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Exercise 3B.4 on page 84 of Isaacs's Finite Group Theory asks one to prove a precursor of the Sylow theorems for $π$-subgroups, and I only know how to do it using the Sylow theorems, so I have missed the point. I actually needed a similar (false) statement in my research, so I thought it would be wise to get the point.

Suppose $G$ is a finite group, and $N$ is a normal subgroup whose index and order are coprime. Let $U$ be a subgroup of $G$ whose order is coprime to the order of $N$. If either N or $U$ is solvable, then show that $U$ is contained in some subgroup $H$ whose order is the index of $N$ in $G$.

Available tools: We already have Schur–Zassenhaus, and so we know that $G$ has a subgroup whose order is the index of $N$.

In other words, if $G$ has a normal Hall $π$-subgroup, then every $π′$-subgroup is contained in some Hall $π′$-subgroup. However Hall subgroups are the next section, and containment and $π$-separability are even in the section after that, so appealing to Hall's generalization of Sylow's theorem will miss the point.

Attempt: Let $M$ be a maximal subgroup of $G$ containing $U$. If $N$ is not contained in $M$, then $M∩N$ is a normal subgroup of $M$ whose order is coprime to its index, and so we can find $H ≤ M$ with $U ≤ H$ and $|H| = [M:M∩N]=[G:N]$, and we are done.

If $N$ is contained in every maximal subgroup of $G$ containing $U$, then $\ldots$ . It'd be nice if $N$ was in the Frattini, but that's not true. Perhaps at this point it would be wise to use solvability?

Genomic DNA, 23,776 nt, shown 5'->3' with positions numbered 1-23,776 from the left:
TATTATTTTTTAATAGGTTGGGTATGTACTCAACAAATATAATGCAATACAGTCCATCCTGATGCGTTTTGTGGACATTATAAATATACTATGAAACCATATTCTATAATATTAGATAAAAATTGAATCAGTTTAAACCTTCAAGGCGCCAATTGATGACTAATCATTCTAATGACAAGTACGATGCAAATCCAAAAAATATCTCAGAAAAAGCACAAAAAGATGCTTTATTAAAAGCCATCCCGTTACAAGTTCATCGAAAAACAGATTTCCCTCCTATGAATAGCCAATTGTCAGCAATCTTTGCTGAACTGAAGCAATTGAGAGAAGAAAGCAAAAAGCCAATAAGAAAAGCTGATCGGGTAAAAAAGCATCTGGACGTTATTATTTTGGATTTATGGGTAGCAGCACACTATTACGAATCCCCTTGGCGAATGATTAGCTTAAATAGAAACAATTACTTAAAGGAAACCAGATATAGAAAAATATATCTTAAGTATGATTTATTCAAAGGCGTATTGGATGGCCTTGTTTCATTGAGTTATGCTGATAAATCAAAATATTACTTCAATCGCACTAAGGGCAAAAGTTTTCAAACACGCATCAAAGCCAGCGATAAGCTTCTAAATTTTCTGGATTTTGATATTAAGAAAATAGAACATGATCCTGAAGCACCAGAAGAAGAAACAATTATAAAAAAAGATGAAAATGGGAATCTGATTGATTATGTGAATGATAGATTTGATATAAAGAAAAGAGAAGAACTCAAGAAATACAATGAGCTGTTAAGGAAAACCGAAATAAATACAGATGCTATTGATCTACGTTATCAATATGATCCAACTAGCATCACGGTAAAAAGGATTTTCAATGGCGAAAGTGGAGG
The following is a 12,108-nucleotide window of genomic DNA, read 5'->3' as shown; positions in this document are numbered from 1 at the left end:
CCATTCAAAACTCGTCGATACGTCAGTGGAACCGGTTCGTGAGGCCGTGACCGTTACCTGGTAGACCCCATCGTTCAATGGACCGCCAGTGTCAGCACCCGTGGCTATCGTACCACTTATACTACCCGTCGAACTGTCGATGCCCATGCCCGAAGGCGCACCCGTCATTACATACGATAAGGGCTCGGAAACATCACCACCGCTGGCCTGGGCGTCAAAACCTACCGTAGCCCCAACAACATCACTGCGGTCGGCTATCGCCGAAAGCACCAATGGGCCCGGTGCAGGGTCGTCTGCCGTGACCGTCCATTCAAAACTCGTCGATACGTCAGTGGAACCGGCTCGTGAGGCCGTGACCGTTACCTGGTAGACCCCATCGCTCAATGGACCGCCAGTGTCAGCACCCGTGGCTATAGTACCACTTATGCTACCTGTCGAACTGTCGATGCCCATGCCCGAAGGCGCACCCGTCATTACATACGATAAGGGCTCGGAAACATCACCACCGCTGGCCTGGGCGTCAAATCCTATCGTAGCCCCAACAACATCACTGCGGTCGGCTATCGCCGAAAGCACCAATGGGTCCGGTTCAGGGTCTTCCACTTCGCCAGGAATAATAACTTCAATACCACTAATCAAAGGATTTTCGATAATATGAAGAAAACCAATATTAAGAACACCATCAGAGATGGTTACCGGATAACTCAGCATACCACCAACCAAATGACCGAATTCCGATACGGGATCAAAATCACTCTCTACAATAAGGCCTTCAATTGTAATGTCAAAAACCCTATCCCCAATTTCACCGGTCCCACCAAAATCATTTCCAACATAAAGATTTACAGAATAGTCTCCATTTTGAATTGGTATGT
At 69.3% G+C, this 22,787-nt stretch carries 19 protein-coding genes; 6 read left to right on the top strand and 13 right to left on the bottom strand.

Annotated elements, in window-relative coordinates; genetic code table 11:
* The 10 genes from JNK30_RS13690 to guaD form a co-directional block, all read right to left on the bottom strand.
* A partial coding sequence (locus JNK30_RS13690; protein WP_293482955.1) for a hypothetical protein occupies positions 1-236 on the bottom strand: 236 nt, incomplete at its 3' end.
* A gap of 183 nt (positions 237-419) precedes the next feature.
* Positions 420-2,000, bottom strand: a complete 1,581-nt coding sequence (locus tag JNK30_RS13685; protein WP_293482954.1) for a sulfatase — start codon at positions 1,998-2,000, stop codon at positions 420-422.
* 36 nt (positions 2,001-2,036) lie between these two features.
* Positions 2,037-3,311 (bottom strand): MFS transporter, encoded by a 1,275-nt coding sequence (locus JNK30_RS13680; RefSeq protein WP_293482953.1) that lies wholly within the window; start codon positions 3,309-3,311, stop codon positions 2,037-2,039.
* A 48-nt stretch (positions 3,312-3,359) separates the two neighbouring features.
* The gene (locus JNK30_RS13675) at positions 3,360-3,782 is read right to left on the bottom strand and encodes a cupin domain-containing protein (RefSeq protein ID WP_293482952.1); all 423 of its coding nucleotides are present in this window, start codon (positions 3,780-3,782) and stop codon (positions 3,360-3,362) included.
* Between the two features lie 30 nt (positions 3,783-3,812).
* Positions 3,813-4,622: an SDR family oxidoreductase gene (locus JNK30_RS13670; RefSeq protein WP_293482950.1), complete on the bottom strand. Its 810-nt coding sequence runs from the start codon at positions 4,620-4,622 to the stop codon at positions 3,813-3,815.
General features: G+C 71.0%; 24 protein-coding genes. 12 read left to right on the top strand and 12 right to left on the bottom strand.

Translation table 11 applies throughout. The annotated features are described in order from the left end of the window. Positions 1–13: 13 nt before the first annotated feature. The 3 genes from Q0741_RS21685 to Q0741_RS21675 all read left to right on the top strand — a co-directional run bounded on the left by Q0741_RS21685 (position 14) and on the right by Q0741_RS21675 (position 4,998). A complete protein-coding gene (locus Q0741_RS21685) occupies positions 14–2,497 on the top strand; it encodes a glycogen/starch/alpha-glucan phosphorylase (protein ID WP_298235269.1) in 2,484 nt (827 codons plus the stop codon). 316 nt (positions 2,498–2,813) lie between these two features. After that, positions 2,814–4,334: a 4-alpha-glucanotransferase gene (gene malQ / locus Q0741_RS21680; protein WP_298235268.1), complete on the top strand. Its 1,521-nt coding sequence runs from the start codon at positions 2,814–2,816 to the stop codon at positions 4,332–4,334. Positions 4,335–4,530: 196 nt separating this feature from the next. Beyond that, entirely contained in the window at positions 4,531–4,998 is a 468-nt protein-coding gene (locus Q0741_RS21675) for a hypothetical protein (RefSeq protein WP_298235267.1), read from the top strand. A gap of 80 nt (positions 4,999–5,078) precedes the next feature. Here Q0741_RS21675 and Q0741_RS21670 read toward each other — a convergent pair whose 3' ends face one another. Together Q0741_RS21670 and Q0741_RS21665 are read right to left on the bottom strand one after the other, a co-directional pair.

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Let $K$ be a complement to $N$ in $G$, which exists by Schur-Zassenhaus. Then $|K|=|G|/|N|$. Consider the subgroup $UN$. Since $K(UN)=G$, $|K\cap UN|=|K|\cdot |UN|/|G|=|K|\cdot|U|\cdot|N|/|G|=|U|$, since $K$ is a complement to $N$. Thus, $K\cap UN$ is a complement to $N$ in $UN$. Since either $U$ or $N$ is solvable, all complements to $N$ in $UN$ are conjugate, so $K\cap UN=U^g$. Thus, $K^{g^{-1}}$ contains $U$.


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Of course, solvability isn't strictly necessary here, by Feit-Thompson. Isaacs mentions this when he proves Schur-Zassenhaus, but then goes on to say that he will always explicitly assume solvability when necessary, rather than relying on the Odd Order Theorem. – user641 Aug 23 '10 at 3:26
Unfortunately this just uses the same properties as the Sylow theorems that I was trying to avoid: conjugacy implies containment. Ah well, maybe the conjugacy is the critical property. – Jack Schmidt Aug 23 '10 at 12:53
It does not rely on material later in the book though; it is proved as part of the S-Z theorem. – user641 Aug 23 '10 at 13:10
That's true. Not your fault the exercise wasn't meant to teach something new. – Jack Schmidt Aug 23 '10 at 13:12

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